Where is the complexity? Just because a system’s environment is complex does not mean that the systems operating within it must be complex as well.
“An ant, viewed as a behaving system, is quite simple. The apparent complexity of its behavior over time is largely a reflection of the complexity of the environment in which it finds itself.” — Herbert Simon (Simon’s Law)
Simon’s Law is about an ant on a beach looking for food. If you were to graph the ant’s path it would look swervy and complex.
If you saw this line with no other context, you’d think to yourself: “some ant.” If however you had in your possession a corresponding picture of the beach, you would realize that there is nothing special about the ant at all.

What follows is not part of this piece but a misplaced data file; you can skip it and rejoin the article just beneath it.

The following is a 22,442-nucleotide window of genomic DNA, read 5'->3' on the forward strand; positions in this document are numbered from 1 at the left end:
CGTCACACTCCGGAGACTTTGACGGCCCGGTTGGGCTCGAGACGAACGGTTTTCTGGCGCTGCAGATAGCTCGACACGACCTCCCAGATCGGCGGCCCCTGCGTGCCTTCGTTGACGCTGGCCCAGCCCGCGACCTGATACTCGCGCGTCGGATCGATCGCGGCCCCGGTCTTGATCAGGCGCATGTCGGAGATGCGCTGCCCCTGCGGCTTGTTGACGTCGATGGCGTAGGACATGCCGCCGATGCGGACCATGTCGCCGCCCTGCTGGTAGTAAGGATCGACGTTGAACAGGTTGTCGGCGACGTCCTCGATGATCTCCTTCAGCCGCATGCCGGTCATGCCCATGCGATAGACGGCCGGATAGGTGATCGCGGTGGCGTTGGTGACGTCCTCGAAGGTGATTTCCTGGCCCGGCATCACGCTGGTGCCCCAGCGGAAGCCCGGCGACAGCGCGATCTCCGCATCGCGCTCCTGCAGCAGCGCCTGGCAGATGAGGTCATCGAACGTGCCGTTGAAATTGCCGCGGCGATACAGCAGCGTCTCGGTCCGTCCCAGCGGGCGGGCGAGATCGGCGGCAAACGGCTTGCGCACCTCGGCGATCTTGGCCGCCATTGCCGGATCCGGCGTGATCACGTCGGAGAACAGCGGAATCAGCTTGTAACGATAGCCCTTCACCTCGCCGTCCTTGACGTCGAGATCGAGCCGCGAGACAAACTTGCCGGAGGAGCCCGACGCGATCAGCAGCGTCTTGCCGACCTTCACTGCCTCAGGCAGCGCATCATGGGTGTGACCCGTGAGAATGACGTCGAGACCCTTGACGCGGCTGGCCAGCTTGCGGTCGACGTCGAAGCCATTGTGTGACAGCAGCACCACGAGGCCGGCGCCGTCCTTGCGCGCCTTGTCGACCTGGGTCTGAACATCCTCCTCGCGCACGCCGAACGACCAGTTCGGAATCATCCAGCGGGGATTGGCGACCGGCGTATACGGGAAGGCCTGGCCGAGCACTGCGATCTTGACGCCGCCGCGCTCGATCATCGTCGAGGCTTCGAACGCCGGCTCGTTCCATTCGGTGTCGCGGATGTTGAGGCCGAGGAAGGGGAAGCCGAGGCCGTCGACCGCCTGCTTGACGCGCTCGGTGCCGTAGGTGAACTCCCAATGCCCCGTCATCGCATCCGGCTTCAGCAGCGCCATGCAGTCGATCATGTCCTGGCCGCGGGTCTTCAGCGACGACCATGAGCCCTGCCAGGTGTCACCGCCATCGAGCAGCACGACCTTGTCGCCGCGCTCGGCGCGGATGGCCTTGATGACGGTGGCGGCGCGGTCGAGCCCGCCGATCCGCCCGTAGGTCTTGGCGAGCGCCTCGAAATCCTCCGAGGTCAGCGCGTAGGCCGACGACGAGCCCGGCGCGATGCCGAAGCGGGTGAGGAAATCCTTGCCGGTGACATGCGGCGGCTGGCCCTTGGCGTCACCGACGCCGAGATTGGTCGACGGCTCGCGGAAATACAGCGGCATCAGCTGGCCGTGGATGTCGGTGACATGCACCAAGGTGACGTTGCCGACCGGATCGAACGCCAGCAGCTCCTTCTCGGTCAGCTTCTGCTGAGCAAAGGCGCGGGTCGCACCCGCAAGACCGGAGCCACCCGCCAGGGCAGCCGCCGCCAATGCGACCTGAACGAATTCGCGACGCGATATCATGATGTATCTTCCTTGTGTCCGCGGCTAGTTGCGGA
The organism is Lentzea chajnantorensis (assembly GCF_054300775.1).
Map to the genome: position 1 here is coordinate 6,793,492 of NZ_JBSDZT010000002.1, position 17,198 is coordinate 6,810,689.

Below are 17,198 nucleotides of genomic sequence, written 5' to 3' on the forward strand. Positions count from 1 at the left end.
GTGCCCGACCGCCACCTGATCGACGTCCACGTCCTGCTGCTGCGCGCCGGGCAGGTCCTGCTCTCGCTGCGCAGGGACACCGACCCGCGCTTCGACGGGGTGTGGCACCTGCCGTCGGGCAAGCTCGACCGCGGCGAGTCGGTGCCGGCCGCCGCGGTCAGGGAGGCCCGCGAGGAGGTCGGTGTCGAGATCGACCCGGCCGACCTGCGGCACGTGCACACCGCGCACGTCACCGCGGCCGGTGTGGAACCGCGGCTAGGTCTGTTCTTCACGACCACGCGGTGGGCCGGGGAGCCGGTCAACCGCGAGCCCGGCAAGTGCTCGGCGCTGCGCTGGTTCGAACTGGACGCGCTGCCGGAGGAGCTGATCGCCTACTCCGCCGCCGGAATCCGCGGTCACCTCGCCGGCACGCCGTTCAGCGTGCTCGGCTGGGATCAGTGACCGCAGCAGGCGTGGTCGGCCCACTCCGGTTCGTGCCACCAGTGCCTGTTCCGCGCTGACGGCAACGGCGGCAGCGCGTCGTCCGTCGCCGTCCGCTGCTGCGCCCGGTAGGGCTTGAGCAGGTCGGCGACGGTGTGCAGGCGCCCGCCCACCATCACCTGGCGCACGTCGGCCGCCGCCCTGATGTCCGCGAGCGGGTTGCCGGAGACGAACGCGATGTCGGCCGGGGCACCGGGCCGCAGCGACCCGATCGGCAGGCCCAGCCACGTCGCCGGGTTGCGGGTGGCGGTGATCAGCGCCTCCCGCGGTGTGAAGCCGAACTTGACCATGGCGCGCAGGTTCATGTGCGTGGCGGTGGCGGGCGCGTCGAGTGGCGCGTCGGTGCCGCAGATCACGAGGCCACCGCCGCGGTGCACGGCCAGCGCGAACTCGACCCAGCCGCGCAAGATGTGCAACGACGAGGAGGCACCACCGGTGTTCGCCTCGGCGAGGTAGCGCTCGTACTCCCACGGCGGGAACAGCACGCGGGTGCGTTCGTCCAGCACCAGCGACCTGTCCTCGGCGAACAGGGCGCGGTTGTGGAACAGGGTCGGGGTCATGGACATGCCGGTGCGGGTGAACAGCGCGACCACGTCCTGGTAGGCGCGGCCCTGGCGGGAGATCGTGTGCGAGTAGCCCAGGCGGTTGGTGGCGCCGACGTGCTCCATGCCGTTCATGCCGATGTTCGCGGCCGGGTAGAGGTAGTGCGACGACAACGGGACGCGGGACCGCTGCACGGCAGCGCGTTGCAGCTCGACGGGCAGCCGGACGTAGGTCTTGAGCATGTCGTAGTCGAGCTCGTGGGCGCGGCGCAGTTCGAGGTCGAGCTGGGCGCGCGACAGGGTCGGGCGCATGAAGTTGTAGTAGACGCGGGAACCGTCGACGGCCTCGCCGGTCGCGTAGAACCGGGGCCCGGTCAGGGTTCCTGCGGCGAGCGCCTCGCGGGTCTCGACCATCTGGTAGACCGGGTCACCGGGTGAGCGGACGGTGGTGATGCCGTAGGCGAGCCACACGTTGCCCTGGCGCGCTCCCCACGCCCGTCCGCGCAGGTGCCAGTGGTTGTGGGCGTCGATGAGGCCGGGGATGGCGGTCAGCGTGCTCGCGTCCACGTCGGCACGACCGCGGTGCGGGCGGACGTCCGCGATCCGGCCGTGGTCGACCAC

In complex terrain even a simple robot can mimic the ant’s path with only a few simple rules. That robot could be programmed to change course when the strait path is blocked. There are Arduino kits designed for middle schoolers that do this.
Simon’s Ant reminds us to always take the environment into consideration when analyzing a problem. In other words: understand both the content and context of any problem. Most people believe that complex problems require equally complex solutions. But the inverse is often more accurate when context is considered.
A complex problem often signals a simple solution’s existence because the problem contains all the complexity. A seemingly simple problem may indicate that only complex solutions exist.
Be wary of simple problems.